Women and the rural poor. Women in developing countries are 20 percent less likely than men to have an account and 17 percent less likely to have borrowed from a formal financial institution in the past year. Financial institutions need to adapt financial products to suit women’s needs. This effort can range from providing women with valid proof of ID and enabling them to independently open an account, to enhancing their ability to make basic financial decisions. The 2014 World Bank Group Financial Capability Survey in Morocco showed that women and people living in rural areas score significantly lower on various financial capability metrics (budgeting, coping with unforeseen events, etc.) compared to men and the urban population. Overall, they tend to be less educated or less likely to be formally employed.
Usefulness. Opening a transaction account is the first step, not the end goal. Transaction accounts must be useful and serve as a gateway to other financial products such as savings, credit, and insurance. Some 355 million adults in developing countries who report having an account still remit money in cash or over-the-counter. Governments and the private sector can play a key role in accelerating usage by depositing wages into accounts versus paying cash. For example, India’s Pradhan Mantri Jan-Dhan Yojana (PMJDY) initiative is shifting benefits, including for the LGP-fuel subsidies, into transaction accounts on a large scale, and has reportedly opened more than 180 million accounts.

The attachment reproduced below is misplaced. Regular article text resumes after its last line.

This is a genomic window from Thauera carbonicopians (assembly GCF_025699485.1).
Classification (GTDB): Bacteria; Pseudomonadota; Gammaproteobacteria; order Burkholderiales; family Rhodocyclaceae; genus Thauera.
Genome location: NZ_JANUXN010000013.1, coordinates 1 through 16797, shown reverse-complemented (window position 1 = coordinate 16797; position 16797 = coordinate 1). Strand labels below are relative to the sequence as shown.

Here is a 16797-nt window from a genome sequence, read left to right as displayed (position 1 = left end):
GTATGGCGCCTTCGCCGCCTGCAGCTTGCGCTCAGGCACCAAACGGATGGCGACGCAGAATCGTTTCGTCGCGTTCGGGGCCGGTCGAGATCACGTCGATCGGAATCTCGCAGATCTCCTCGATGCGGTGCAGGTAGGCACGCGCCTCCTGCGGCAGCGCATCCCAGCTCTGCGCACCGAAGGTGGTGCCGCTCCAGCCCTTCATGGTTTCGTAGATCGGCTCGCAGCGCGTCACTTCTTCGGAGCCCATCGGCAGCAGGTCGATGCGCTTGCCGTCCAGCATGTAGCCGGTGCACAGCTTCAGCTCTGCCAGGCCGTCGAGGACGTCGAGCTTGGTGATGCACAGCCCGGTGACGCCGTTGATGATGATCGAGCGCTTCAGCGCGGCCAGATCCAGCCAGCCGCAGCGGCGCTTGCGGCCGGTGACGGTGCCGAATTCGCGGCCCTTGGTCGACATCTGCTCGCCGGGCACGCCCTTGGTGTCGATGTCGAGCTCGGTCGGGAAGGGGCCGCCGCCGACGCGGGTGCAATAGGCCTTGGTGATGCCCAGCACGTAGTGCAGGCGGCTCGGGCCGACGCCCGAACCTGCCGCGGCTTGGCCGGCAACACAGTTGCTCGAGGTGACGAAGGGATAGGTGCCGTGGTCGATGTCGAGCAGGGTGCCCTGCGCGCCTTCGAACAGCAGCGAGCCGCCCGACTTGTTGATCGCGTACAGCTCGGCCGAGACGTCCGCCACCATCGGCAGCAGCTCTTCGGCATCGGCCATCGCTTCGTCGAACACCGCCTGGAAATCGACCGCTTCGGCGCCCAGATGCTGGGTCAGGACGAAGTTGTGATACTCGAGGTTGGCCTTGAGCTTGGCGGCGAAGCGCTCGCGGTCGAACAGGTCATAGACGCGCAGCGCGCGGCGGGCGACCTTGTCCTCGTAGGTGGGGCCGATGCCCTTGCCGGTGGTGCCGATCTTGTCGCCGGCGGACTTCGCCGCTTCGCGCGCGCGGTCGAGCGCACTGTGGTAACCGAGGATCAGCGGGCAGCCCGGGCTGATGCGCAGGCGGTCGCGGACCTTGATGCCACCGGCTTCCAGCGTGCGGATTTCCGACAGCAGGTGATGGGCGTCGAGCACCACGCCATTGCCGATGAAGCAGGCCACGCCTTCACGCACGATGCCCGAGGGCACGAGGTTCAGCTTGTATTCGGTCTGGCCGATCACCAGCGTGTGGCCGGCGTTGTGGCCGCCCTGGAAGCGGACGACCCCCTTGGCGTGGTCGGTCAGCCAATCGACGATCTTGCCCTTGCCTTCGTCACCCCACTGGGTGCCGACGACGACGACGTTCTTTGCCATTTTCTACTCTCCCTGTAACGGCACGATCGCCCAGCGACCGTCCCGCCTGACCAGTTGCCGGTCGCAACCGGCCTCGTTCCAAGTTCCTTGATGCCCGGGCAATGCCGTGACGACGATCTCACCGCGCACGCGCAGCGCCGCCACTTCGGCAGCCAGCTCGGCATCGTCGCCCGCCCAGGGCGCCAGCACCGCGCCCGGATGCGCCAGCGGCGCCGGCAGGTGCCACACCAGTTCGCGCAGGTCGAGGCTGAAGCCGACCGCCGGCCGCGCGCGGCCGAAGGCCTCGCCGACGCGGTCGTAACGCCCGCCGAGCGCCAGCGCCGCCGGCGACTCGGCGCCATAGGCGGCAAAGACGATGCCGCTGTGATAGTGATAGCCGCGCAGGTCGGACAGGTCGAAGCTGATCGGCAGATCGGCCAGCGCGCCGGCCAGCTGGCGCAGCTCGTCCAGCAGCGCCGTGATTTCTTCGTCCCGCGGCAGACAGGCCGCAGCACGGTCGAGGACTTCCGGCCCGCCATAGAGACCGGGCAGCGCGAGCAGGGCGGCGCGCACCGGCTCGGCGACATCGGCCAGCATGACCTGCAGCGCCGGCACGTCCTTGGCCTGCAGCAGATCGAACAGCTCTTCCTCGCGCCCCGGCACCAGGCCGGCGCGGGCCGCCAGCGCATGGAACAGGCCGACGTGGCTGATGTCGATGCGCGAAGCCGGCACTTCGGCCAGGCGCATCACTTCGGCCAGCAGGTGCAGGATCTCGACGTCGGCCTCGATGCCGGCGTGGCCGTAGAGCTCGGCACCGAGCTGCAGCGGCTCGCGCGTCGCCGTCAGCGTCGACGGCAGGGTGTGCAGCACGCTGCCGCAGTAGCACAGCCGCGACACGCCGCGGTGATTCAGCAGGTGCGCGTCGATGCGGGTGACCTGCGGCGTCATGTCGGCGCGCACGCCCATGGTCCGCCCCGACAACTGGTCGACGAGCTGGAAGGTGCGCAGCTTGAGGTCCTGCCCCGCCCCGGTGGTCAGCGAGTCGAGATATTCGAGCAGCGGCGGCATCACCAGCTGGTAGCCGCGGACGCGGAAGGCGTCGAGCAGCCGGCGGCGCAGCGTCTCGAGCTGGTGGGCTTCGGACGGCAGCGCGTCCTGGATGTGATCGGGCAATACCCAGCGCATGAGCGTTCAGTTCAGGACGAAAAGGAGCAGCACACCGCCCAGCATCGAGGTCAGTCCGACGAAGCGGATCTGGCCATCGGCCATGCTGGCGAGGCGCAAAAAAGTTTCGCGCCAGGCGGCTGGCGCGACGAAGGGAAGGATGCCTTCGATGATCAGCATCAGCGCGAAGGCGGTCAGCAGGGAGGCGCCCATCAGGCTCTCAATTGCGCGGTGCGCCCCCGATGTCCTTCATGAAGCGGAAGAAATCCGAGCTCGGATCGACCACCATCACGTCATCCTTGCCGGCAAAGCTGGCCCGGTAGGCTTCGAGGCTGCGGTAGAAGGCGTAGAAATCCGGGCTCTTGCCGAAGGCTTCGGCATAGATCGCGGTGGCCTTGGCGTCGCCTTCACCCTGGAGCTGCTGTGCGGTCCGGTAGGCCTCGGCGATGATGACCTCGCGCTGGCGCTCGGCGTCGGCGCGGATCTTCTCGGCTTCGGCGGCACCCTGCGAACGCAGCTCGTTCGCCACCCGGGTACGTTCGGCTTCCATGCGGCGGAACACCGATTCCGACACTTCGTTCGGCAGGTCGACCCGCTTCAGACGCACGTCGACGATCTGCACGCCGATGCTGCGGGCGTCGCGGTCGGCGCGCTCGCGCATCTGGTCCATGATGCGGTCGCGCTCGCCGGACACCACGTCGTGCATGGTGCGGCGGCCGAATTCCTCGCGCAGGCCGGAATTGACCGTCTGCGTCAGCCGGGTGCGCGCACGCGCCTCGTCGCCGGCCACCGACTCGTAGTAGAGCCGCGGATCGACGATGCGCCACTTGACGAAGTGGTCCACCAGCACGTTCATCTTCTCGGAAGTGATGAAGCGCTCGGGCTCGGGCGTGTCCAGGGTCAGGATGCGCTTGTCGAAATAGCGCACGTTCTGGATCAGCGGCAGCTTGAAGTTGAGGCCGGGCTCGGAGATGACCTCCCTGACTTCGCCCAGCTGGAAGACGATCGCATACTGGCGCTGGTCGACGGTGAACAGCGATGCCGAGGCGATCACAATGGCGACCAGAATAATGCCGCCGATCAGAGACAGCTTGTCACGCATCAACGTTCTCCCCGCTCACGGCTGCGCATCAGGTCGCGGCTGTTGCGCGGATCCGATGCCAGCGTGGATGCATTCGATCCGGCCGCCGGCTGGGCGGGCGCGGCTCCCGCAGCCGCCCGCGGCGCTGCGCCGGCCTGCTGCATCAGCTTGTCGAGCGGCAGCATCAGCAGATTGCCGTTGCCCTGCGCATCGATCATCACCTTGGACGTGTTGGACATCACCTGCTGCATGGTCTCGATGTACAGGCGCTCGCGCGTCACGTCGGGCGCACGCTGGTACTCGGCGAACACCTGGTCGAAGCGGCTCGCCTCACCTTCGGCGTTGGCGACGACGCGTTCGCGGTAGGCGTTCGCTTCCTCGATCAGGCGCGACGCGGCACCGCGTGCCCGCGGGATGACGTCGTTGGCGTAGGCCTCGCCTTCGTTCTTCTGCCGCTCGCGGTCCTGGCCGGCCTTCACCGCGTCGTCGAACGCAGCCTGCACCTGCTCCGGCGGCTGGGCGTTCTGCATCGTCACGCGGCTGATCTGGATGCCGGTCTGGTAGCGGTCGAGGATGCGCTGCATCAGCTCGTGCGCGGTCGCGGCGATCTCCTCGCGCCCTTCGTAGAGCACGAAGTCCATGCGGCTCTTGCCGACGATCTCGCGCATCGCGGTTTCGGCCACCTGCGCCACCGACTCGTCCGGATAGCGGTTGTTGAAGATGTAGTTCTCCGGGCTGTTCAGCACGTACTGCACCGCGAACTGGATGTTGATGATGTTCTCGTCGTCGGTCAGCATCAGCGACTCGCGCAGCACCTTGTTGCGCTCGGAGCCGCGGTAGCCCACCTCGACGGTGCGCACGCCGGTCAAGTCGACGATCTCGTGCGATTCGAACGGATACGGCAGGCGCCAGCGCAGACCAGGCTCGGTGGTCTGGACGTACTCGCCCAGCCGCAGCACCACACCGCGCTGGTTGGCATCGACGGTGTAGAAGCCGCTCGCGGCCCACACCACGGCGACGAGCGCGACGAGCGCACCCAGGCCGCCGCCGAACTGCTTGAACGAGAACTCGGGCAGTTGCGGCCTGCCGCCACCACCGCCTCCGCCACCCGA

In the last two years, the World Bank Group has committed more than $8 billion in financial support for expanding financial access and inclusion, and for developing enabling regulatory frameworks and financial infrastructure.
This past spring, the World Bank Group and a number of public and private-sector stakeholders committed to reaching the remaining unbanked people in the next five years through the Universal Financial Access 2020 (UFA2020) initiative. The World Bank Group support alone is projected to enable 1 billion adults to gain access to a transaction account. The UFA2020 initiative focuses on 25 countries where 73 percent of the world’s unbanked population lives. However, we are eager to work with all countries where we can add value as a technical partner or provide critical financial support.
At the global level, the World Bank Group and the Committee of Payments and Market Infrastructures (CPMI) of the Bank for International Settlements (BIS) have analyzed these challenges in the consultative report on Payment Aspects of Financial Inclusion, which is open for comments until December 7, 2015.
The report examines what elements of retail payments are critical to financial inclusion and how improving the payments infrastructure and services could accelerate access to and use of transaction accounts.
Once finalized, the report will suggest key actions countries should take to advance access to transaction accounts.
These actions will be crucial to making financial inclusion a reality.
Gloria Grandolini is senior director of the Finance and Markets Global Practice at the World Bank Group. Follow @WBG_Finance on Twitter and use #FinAccess2020 to read about the World Bank Group’s work on Financial Inclusion.
Image credit: Curt Carnemark / World Bank